During a recent announcement, Netflix blamed a drop in customer growth in the U.S. to new, EMV credit cards.

According to Bloomberg, the media giant's stock fell as much as 7.4 percent since the push to convert to embedded chip cards.

In the third quarter of this year, Netflix brought in 880,000 new, domestic customers, well below Bloomberg's prediction of 1.25 million, worrying investors.

"This is a subscriber-driven story so any slowdown, for whatever reason, is a cause for concern for Netflix investors," said Bloomberg Intelligence analyst Paul Sweeney.

In a statement, Netflix chief executive officer Reed Hastings explained that, as customers received their new credit cards, they were unaware that the change required them to update their billing information. As a result, Netflix was unable to collect many subscription fees, in what Hastings is calling "involuntary churn." He's confident, however, that the matter will be sorted out in a few months and that those customers will return.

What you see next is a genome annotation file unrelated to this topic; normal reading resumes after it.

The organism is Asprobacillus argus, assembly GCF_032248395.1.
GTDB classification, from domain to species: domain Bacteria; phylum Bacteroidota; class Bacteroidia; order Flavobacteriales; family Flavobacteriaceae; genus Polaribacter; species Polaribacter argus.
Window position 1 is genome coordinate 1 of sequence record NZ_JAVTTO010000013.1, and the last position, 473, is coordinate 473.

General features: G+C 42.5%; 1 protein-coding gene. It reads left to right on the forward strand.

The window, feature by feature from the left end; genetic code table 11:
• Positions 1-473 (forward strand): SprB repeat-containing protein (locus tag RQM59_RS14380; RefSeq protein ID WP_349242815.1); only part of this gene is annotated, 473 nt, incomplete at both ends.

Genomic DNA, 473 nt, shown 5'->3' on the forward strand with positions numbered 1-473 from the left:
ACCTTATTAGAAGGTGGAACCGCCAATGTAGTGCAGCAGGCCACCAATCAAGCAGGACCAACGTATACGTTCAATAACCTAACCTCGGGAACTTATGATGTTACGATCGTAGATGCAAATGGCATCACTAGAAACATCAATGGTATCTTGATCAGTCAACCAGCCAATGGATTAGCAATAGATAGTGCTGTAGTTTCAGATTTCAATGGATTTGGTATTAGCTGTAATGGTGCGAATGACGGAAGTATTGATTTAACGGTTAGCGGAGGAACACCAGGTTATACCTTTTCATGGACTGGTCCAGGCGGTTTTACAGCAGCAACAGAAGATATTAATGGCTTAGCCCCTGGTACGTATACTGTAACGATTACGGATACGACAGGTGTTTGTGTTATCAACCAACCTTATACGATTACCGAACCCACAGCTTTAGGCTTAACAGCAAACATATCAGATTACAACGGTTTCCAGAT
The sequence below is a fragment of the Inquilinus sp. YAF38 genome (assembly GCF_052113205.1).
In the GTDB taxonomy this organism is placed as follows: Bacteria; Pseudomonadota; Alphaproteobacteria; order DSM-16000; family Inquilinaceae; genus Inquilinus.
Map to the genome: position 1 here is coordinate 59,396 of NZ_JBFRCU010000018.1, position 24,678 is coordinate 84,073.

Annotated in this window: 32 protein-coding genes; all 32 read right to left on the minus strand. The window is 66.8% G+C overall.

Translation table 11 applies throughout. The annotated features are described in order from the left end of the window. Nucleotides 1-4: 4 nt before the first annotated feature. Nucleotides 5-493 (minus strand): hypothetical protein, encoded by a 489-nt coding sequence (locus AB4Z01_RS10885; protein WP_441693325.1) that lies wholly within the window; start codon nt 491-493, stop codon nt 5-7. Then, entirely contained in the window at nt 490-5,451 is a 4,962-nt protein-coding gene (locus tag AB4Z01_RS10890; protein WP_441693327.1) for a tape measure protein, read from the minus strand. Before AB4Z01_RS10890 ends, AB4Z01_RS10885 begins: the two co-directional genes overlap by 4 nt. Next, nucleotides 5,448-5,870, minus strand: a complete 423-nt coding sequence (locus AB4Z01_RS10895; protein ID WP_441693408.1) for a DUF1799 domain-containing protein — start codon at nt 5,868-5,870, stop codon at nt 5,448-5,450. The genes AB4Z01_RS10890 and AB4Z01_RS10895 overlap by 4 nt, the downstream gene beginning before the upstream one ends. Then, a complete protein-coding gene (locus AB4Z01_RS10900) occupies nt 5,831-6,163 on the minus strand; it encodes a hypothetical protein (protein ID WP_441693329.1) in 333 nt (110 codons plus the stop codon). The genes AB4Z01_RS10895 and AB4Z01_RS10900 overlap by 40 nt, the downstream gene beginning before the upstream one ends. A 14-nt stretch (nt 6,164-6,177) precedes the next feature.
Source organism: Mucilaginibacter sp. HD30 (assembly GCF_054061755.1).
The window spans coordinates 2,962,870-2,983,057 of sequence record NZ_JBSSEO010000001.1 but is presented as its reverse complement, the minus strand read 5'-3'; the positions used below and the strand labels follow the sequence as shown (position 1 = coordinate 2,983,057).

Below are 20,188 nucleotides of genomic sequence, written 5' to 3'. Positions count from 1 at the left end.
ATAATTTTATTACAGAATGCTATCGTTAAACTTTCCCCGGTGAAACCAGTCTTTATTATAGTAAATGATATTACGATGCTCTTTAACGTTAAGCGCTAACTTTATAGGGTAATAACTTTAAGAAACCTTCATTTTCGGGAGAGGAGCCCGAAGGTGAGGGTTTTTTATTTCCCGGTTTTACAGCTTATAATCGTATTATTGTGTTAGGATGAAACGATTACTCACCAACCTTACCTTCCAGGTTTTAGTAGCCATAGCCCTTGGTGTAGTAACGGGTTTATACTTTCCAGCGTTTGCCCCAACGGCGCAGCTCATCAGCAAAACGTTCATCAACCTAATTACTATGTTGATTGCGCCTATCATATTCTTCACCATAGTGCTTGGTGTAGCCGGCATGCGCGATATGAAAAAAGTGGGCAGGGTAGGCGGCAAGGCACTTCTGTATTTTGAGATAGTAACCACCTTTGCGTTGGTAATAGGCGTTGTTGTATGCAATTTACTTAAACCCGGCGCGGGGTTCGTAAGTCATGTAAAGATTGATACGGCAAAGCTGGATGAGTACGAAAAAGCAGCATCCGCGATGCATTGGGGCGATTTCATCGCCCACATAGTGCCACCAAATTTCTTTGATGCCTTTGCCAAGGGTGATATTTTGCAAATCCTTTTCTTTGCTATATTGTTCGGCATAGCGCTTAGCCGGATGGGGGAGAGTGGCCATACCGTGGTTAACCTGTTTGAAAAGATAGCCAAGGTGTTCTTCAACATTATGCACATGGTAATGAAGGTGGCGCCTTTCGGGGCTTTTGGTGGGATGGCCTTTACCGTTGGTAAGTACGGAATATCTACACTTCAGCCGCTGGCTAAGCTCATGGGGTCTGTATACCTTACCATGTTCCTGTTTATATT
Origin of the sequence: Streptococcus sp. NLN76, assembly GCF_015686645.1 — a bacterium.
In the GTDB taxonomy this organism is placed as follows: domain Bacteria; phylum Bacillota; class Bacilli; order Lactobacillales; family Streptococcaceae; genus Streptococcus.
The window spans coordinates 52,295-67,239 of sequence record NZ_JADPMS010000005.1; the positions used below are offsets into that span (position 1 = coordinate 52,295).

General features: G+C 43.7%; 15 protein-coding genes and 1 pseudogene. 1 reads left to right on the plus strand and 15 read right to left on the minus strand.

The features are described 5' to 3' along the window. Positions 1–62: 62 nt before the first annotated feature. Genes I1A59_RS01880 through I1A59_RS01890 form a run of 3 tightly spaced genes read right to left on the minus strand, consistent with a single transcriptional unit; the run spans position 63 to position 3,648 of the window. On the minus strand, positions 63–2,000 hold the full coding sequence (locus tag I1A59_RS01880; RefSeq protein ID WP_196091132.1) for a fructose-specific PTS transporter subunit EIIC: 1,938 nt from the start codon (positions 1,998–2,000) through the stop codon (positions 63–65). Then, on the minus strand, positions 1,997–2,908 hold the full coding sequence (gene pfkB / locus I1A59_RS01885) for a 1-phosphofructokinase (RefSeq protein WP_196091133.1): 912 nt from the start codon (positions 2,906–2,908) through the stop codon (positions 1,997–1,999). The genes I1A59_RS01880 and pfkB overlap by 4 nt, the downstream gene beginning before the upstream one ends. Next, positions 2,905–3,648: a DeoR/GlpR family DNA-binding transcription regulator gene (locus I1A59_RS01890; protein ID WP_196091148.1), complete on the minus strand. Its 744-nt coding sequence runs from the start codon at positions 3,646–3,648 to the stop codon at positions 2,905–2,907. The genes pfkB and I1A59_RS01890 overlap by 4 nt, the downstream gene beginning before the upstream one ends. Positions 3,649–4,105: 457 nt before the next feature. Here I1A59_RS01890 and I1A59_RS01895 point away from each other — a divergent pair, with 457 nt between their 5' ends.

"There was a relative surge we didn't anticipate correctly around this conversion to more secure chip-based credit cards," Hastings told Bloomberg. "It's a minor tactical issue. We'll be through it in a couple months. Next year everyone will have chip-based cards."

Credit card issuers are currently in the process of replacing their customer's cards with new, EMV cards. Even thought the account number, in most cases, remains the same, elements like the expiration date and CVV security number will likely change. If customers don't update their billing, businesses with automatic renewals, like Netflix, won't be able to receive their income.

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